The day before Thanksgiving is historically known as the biggest bar night of the year. Most Americans don’t need to head to work the next day. They’re also visiting friends and family they haven’t seen all year. How do they celebrate? By heading to their local watering holes.
While this “tradition” has been celebrated year after year, commercialism has taken its toll. Bars and on-demand car services have been “leaning in” to this spike in sales in the past few years. All over Chicago, you’ll find drink specials, live music and special events — all dedicated to the holiday before the holiday.
American Indian Center of Chicago
Modern Thanksgiving Day traditions generally revolve around food and family gatherings. Yet we can’t forget the mythology behind the first Thanksgiving: the relationship between the Pilgrims and the Native Americans.
In no city was that relationship more important than in Chicago.
Before Europeans settled the area and deemed it an important port, Native American tribes had built villages through the area we now know as Chicago. Even the word “Chicago” comes from a Native American word (possibly from the word “shikkaakwa” that meant striped skunk).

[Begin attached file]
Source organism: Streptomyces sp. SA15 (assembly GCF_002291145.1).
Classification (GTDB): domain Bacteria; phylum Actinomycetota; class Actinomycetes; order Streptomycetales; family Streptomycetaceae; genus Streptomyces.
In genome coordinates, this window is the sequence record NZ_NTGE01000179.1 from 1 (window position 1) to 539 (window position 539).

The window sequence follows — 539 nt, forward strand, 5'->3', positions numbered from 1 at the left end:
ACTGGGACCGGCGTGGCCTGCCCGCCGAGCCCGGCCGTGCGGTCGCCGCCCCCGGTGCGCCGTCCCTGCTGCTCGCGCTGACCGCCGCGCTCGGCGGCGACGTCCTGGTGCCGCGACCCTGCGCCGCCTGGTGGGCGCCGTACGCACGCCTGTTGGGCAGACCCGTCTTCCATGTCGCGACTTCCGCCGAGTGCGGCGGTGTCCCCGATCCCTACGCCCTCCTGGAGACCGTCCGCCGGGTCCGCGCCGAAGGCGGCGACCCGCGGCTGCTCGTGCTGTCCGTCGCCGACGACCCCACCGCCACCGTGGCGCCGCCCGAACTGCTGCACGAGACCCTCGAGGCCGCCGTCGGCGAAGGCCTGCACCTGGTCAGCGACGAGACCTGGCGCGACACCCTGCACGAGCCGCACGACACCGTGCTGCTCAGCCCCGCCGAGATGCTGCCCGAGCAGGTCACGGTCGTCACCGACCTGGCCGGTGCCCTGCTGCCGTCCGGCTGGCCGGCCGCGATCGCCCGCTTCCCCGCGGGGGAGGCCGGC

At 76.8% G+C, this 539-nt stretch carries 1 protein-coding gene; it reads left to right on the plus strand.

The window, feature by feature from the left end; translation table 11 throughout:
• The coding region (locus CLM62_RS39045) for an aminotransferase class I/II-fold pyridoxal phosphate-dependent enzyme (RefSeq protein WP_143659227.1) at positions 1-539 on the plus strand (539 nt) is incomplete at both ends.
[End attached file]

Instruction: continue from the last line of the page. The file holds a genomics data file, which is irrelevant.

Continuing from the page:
Though the American Indian Center of Chicago will possibly be closed on Thanksgiving Day, you might want to stop by before the big day to gain a deeper understanding of the indigenous tribes that put Chicago on the map.
Just as America has evolved over the past few centuries, so have American traditions. Gone are the days when everyone heads home to spend Thanksgiving with family. Even our definition of “family” as Americans has changed over the past few decades.
Friendsgiving is just as big a holiday in Chicago as it is in any large city in the U.S. Many Chicagoans opt out of traveling on one of the biggest travel days of the year in lieu of celebrating the holiday with those closest to them (possibly both geographically and metaphorically). Just don’t forget to call your mother between friendship toasts.
No matter how you choose to celebrate Thanksgiving in Chicago, you’re sure to experience that famous Midwestern hospitality. Whether you’re celebrating with family or with friends, you’ll be in good company.